Household Items That Are Toxic To Cats

cat household toxin plant

In 2005 (when I was still a veterinary student), I attended an online lecture about “Top Feline Toxicities.” I’ve kept a paper copy of that lecture ever since and actually still refer back to it. Most of those toxins (lilies, acetaminophen) are still relevant today. The list of household items that are toxic to cats expands all the time as new products and human drugs enter the market. 


Despite educational efforts by organizations such as the ASCPA Poison Control Center and the Pet Poison Helpline, exposure to toxins is still a major issue.


Cats, being the curious creatures they are, are apt to get into trouble, right? They are also capable of opening cabinet doors, jumping onto counters (or above the refrigerator) and playing with things that just seem like a lot of fun. Just look at that tiny little pill rolling around on the floor! It looks like a tasty bug!


Fun Fact: As veterinarians we often use the acronym DAMN-IT (or sometimes DAMN-IT-V) to help us remember all the possible causes of any given presenting sign. For example, the “N” can stand for nutritional or neoplasia (i.e. cancer). The “T” in the acronym stands for toxin. When a cat is sick we always ask, “Could a toxin be causing these signs?” 


So let’s review a few household items that may be toxic to your cats. Please note that this is NOT a comprehensive list. Just a quick review to get you thinking about what’s in your home. 


Common Household Products That Are Toxic to Cats


Cleaning products


cleaning productMany cleaning products, such as bleach, ammonia, and disinfectants, contain chemicals that can irritate your cat’s respiratory system and skin. These chemicals can be especially dangerous if your cat comes into direct contact with them or inhales the fumes.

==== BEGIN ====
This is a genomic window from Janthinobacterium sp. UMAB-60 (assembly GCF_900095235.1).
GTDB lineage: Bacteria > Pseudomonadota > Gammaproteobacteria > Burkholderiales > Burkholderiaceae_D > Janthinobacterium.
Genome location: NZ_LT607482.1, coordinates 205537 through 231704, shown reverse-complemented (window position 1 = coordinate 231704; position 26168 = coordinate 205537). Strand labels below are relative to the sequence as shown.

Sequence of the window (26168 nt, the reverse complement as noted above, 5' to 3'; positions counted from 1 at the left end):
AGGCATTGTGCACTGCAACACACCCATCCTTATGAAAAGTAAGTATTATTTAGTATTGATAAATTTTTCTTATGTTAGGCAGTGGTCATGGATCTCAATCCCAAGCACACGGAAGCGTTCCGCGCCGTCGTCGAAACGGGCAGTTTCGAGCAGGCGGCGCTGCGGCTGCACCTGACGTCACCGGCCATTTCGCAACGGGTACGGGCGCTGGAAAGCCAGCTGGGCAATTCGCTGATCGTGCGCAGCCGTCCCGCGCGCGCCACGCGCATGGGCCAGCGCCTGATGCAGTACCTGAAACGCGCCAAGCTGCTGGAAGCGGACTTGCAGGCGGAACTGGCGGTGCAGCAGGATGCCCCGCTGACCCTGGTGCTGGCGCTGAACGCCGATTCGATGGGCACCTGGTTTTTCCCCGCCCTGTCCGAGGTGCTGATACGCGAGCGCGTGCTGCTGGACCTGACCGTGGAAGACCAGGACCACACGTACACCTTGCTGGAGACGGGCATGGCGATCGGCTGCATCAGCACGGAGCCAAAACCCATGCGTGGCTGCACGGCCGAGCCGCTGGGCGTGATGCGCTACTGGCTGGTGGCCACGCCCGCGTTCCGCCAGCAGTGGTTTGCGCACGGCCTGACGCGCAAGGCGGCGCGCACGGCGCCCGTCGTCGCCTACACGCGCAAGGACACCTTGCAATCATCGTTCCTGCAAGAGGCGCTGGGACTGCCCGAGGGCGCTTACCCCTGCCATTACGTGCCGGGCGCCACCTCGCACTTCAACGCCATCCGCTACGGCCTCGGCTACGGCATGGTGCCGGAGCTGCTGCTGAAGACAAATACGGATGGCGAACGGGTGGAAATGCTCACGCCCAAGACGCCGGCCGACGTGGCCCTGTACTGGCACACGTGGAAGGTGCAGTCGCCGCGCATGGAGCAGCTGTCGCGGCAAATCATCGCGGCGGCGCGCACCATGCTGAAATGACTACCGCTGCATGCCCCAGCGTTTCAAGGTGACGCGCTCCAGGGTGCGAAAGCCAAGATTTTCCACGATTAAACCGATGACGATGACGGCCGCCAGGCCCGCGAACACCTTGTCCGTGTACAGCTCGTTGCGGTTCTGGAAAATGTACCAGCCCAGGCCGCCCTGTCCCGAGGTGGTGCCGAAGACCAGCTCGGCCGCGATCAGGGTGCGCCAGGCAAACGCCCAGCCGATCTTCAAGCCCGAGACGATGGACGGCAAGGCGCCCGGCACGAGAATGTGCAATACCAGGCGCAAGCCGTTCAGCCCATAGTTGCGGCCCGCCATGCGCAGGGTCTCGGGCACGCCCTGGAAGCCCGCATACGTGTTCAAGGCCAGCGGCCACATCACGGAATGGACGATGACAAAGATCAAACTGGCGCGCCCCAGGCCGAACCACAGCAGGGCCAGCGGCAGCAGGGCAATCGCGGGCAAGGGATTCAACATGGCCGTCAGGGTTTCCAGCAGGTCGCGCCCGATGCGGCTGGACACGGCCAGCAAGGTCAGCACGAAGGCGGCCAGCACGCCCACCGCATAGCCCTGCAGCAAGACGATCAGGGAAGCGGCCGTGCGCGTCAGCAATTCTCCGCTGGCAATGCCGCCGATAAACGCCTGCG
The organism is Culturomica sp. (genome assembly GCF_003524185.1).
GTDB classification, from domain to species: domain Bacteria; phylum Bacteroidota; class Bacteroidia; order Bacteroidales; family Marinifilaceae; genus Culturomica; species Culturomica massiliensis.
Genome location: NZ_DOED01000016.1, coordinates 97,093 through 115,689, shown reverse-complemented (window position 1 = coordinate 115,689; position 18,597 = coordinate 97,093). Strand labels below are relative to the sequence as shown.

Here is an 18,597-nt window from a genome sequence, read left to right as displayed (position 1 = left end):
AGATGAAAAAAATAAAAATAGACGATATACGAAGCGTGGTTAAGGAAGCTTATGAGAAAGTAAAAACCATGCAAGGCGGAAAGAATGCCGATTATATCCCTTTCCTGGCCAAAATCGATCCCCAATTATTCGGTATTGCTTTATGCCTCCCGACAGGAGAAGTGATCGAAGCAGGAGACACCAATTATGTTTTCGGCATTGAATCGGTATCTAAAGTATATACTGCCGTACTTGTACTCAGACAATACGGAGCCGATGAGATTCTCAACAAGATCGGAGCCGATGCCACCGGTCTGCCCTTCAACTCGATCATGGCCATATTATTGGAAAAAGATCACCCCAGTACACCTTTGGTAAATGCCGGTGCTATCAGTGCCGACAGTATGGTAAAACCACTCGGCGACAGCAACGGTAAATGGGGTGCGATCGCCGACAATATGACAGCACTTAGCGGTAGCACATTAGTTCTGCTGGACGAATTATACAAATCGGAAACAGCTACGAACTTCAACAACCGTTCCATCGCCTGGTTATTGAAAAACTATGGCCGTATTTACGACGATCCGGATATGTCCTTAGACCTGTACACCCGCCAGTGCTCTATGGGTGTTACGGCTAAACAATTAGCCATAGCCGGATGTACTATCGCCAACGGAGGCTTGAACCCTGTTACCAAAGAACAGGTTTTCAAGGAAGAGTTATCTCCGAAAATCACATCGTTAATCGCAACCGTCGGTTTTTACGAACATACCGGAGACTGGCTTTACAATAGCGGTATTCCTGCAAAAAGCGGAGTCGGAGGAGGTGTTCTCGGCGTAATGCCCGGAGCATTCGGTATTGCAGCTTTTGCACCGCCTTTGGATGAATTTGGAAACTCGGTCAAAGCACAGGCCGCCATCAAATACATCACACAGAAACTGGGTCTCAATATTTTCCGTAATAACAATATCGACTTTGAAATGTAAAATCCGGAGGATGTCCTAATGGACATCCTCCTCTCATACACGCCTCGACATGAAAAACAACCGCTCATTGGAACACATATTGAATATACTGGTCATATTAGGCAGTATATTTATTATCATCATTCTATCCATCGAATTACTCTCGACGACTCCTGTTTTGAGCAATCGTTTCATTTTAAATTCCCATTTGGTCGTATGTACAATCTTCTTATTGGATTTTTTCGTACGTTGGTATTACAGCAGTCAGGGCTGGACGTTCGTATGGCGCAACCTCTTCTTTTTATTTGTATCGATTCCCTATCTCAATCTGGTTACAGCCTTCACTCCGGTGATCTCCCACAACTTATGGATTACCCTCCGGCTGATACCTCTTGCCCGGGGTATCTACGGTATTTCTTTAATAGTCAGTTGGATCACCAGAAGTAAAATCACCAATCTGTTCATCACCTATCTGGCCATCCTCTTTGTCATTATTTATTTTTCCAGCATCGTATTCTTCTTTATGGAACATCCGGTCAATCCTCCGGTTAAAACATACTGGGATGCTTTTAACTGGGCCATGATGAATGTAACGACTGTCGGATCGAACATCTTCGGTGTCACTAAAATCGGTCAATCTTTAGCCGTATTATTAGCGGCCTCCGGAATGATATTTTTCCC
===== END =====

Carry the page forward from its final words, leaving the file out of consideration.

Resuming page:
It’s important to be mindful of the cleaning products you use and ensure they are safe for your cat. Here are just a few: 


  • UNDILUTED Bleach – Just make sure to dilute it out then let it dry afterwards and you should be fine. Use 1 cup bleach to 1 gallon of water. Open the windows to increase air flow when you’re using products such as bleach that have a powerful smell. 
  • Fabric softener sheets contain detergents that can cause gastrointestinal signs and oral ulceration. In addition, an ingested sheet could cause an intestinal obstruction requiring surgical removal. 
  • Concentrated or UNDILUTED Vinegar – The only time I like the smell of vinegar is if I’m cooking up some BBQ (North Carolina style requires vinegar as a primary ingredient). But I know many people like to use vinegar as a “natural” cleaning product. That’s fine, but just dilute it out with water. Undiluted, it could cause vomiting, diarrhea and oral ulcers.


Side note: Did you know that Febreeze could cause some skin irritation if your cat comes into contact with the wet product, but overall the ASPCA considers this product to be non-toxic. Good news! 




cat eating plant Personally I don’t have live plants inside my home because even if a plant is considered non-toxic my cats will still chew on them and make a mess (which usually involves vomiting up plant pieces). Yes, ANY plant can cause at least a mild GI upset. 


Popular plants such as lilies, azaleas, and tulips are just a few examples of plants that can cause severe health problems for our feline friends. It’s crucial to research the plants you bring into your home and ensure they are non-toxic to cats. 


My go-to site is the ASPCA’s list of plants toxic to cats. The list is SO long! I even refer to this list when I’m looking for plants to have in my yard. 


Human Medications


human med household items that are toxicWhether ingested in a pill or liquid form or contacted via a topical cream, so many human medications are dangerous for cats. Never, ever give your cat a human medication without consulting your veterinarian first. 


Yes, sometimes we use things like aspirin at low doses for CERTAIN medical conditions, but ONLY for specific cases. 


NSAIDs like ibuprofen and naproxen, along with the pain reliever acetaminophen (Tylenol), can kill your cat, plain and simple. Make sure these drugs stay in their child-proof (i.e. cat-proof) containers.